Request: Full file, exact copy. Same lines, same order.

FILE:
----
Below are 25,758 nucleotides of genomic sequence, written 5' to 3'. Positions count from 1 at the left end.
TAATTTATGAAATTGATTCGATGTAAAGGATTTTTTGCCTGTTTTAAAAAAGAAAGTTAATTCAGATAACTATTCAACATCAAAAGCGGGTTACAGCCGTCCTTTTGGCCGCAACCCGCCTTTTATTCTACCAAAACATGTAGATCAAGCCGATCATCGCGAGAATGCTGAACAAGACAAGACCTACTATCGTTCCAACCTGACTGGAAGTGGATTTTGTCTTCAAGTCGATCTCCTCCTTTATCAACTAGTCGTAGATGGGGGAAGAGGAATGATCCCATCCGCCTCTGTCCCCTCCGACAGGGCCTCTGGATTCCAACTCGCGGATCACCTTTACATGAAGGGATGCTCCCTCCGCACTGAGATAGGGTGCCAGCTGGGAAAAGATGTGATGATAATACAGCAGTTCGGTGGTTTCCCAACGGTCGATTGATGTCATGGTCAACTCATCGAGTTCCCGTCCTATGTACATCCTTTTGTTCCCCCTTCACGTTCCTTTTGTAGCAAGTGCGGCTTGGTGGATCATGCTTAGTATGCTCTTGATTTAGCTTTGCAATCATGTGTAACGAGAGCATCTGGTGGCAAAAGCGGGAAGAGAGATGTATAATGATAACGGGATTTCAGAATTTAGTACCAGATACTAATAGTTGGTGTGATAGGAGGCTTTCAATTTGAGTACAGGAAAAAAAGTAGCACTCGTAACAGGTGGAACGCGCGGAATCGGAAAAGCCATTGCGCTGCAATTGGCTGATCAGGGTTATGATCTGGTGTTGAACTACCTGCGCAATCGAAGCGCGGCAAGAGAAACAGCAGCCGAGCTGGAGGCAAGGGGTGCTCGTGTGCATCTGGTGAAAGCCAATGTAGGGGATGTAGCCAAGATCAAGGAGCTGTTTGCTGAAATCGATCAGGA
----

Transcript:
Below are 25,758 nucleotides of genomic sequence, written 5' to 3'. Positions count from 1 at the left end.
TAATTTATGAAATTGATTCGATGTAAAGGATTTTTTGCCTGTTTTAAAAAAGAAAGTTAATTCAGATAACTATTCAACATCAAAAGCGGGTTACAGCCGTCCTTTTGGCCGCAACCCGCCTTTTATTCTACCAAAACATGTAGATCAAGCCGATCATCGCGAGAATGCTGAACAAGACAAGACCTACTATCGTTCCAACCTGACTGGAAGTGGATTTTGTCTTCAAGTCGATCTCCTCCTTTATCAACTAGTCGTAGATGGGGGAAGAGGAATGATCCCATCCGCCTCTGTCCCCTCCGACAGGGCCTCTGGATTCCAACTCGCGGATCACCTTTACATGAAGGGATGCTCCCTCCGCACTGAGATAGGGTGCCAGCTGGGAAAAGATGTGATGATAATACAGCAGTTCGGTGGTTTCCCAACGGTCGATTGATGTCATGGTCAACTCATCGAGTTCCCGTCCTATGTACATCCTTTTGTTCCCCCTTCACGTTCCTTTTGTAGCAAGTGCGGCTTGGTGGATCATGCTTAGTATGCTCTTGATTTAGCTTTGCAATCATGTGTAACGAGAGCATCTGGTGGCAAAAGCGGGAAGAGAGATGTATAATGATAACGGGATTTCAGAATTTAGTACCAGATACTAATAGTTGGTGTGATAGGAGGCTTTCAATTTGAGTACAGGAAAAAAAGTAGCACTCGTAACAGGTGGAACGCGCGGAATCGGAAAAGCCATTGCGCTGCAATTGGCTGATCAGGGTTATGATCTGGTGTTGAACTACCTGCGCAATCGAAGCGCGGCAAGAGAAACAGCAGCCGAGCTGGAGGCAAGGGGTGCTCGTGTGCATCTGGTGAAAGCCAATGTAGGGGATGTAGCCAAGATCAAGGAGCTGTTTGCTGAAATCGATCAGGA